Joe May 17, 2012 at 01:58 AM
Jan, Yes, everyone is entitled to their opinions. But when you accuse people of having their "own agenda" in a negative manner, you should at least inform us what you believe that agenda is. Mr. Cournoyer has been and was very clear about what his "agenda" is ...he very clearly stated that he wants shared-sacrifice, not just a Tax bill, and he wants a Receiver because a Receiver can address the structural problems that our current leaders can not or will not address. Also, you said "Jim Cournoyer should only represent himself, not the city". What are you talking about?? I've never heard Mr. Cournoyer say he was representing anyone other than himself, as a taxpayer. As you yourself said, everyone is entitle their opinion. And at the House Finance hearing, Mr. Cournoyer clearly said his name and that he was a taxpayer ...who objected to the proposed bill. Of course, you would have known that if you had bothered to show up at the meeting to share your opinion ...but instead you sit on the sidelines and complain when others like Mr. Cournoyer take the time to express their opinions in an open forum or when a Rep.'s constituent leans over to ask their Rep a question in a loud crowded room. You too could have asked Rep Baldelli a question, had you bothered to come down from the bleeches and onto the playing field.
Bob C May 17, 2012 at 02:03 AM
" Baldelli and Brien would rather see the taxpayers sink and lose everything, instead of suffering a bit with a supplemental tax bill." it's a "bit" in your land maybe, not for the rest of us. Let the ship sink and rebuild it from the ground up.
Ray May 17, 2012 at 02:22 AM
Baldelli wants answers like the rest of the tax payers. Every word from the Mayor's mouth is a lie.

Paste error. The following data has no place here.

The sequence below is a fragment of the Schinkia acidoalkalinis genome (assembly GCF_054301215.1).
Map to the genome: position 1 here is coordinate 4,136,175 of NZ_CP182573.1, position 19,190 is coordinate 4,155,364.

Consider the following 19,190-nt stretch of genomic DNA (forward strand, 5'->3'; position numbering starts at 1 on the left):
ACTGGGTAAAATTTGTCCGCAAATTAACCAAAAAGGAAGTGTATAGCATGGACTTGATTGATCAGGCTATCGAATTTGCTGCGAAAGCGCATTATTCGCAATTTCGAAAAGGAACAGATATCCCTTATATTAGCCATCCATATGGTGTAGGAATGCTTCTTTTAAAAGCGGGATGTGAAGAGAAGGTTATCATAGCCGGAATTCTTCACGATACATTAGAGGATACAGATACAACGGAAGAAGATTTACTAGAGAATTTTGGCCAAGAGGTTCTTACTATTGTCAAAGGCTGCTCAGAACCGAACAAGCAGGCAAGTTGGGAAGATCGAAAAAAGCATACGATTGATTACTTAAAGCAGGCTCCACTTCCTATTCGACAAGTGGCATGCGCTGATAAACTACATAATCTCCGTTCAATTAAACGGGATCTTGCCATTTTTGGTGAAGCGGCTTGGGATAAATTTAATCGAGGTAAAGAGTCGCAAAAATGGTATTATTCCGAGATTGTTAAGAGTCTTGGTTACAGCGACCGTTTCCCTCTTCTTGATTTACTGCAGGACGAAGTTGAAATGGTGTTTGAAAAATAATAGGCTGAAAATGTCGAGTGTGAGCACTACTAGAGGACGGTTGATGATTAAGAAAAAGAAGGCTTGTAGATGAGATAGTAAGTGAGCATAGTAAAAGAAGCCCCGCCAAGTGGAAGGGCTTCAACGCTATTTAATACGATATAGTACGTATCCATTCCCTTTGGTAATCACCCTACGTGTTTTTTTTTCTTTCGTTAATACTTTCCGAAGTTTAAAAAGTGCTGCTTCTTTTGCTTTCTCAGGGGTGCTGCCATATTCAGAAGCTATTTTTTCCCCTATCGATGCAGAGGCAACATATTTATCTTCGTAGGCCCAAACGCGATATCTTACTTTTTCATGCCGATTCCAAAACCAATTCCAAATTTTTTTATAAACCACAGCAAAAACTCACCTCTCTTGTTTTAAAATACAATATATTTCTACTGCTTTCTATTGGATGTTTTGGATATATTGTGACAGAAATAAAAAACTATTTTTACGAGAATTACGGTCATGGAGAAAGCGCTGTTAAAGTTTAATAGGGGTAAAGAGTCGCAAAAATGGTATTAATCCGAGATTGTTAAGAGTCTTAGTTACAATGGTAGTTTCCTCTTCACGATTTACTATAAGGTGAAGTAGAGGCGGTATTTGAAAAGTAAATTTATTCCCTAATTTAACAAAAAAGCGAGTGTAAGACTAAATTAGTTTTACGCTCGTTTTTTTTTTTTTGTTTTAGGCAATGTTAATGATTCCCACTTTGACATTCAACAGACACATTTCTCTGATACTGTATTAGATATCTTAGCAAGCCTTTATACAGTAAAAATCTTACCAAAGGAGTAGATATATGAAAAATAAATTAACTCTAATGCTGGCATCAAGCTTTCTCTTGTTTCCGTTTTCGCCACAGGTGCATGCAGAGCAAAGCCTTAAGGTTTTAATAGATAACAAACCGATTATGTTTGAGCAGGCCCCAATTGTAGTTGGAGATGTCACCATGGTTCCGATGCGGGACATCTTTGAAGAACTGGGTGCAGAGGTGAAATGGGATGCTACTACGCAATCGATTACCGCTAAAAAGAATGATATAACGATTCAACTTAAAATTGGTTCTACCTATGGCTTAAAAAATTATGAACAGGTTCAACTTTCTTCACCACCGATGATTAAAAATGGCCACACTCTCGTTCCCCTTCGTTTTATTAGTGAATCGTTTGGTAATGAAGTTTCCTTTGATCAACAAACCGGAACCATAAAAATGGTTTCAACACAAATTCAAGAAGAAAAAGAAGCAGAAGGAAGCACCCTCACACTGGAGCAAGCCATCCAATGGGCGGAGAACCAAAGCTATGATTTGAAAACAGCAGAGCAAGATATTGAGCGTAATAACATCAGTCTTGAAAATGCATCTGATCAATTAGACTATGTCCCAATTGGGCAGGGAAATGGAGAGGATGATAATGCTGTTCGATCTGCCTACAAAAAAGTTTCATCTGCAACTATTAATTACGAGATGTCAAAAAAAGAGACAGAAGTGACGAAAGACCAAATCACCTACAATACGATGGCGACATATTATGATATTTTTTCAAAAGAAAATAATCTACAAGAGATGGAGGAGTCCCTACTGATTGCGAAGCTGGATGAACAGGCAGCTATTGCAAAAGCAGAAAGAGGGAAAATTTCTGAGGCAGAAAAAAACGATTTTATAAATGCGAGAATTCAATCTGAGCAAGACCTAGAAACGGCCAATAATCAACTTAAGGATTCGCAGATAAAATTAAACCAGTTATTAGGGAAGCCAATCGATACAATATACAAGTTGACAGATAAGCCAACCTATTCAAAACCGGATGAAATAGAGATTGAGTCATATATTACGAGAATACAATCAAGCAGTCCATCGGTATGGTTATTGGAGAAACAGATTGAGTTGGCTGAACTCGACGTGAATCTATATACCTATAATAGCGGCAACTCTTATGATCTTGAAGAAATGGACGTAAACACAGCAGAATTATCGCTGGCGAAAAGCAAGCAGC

Ray May 17, 2012 at 02:31 AM
Brien wants bankruptcy because when Central Falls went to it Flanders gave him a job. Research it people. He became their city prosecutor in Central Falls.
Tommy Tutone May 17, 2012 at 11:44 AM
From the Call: In East Providence, the only other city in the state currently under budget commission management, the rating agencies have reacted positively to the city’s improving condition. Meanwhile, Bruce says, continuing uncertainty hovering over the city’s fiscal future is taking a toll on employees at City Hall, whose ranks have already been thinned in series of budget cuts dating back to at least 2009. “We’re having some serious morale issues in this building,” says the finance director. “There are people here who are worried about their salaries, their benefits, their job security.”
English first May 17, 2012 at 11:54 AM
Jan Allard May 18, 2012 at 02:26 AM
I'm sure Joe, you understand politics quite well. I would of gladly gone to the state house, but I am not "financially secure" like some people who can show up at everything. Unfortunately I work for a living and can't afford to take time off. I also have written to our reps and Senator Cote over 3 weeks ago, and, can you image that not 1 had the decency to answer. So, yes, I don't like politicians who don't deliver.